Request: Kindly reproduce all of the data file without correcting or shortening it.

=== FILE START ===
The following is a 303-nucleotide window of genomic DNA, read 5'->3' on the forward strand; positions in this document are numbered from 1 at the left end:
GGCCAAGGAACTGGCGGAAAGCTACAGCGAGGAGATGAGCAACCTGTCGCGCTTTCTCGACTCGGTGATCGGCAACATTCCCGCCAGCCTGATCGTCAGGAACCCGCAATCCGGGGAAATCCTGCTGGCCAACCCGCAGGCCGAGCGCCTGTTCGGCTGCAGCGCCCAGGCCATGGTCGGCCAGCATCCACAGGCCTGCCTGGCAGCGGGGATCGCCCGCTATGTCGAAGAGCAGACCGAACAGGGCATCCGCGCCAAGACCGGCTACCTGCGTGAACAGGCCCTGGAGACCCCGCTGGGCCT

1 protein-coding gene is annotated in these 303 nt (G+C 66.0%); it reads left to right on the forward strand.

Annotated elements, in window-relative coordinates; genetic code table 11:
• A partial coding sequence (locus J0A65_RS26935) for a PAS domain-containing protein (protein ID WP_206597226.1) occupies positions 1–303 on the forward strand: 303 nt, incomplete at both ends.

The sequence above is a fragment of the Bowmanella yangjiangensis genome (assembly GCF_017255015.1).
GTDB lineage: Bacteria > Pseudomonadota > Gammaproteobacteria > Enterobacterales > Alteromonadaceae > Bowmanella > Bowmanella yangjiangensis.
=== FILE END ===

The following is a 303-nucleotide window of genomic DNA, read 5'->3' on the forward strand; positions in this document are numbered from 1 at the left end:
GGCCAAGGAACTGGCGGAAAGCTACAGCGAGGAGATGAGCAACCTGTCGCGCTTTCTCGACTCGGTGATCGGCAACATTCCCGCCAGCCTGATCGTCAGGAACCCGCAATCCGGGGAAATCCTGCTGGCCAACCCGCAGGCCGAGCGCCTGTTCGGCTGCAGCGCCCAGGCCATGGTCGGCCAGCATCCACAGGCCTGCCTGGCAGCGGGGATCGCCCGCTATGTCGAAGAGCAGACCGAACAGGGCATCCGCGCCAAGACCGGCTACCTGCGTGAACAGGCCCTGGAGACCCCGCTGGGCCT

1 protein-coding gene is annotated in these 303 nt (G+C 66.0%); it reads left to right on the forward strand.

Annotated elements, in window-relative coordinates; genetic code table 11:
• A partial coding sequence (locus J0A65_RS26935) for a PAS domain-containing protein (protein ID WP_206597226.1) occupies positions 1–303 on the forward strand: 303 nt, incomplete at both ends.

The sequence above is a fragment of the Bowmanella yangjiangensis genome (assembly GCF_017255015.1).
GTDB lineage: Bacteria > Pseudomonadota > Gammaproteobacteria > Enterobacterales > Alteromonadaceae > Bowmanella > Bowmanella yangjiangensis.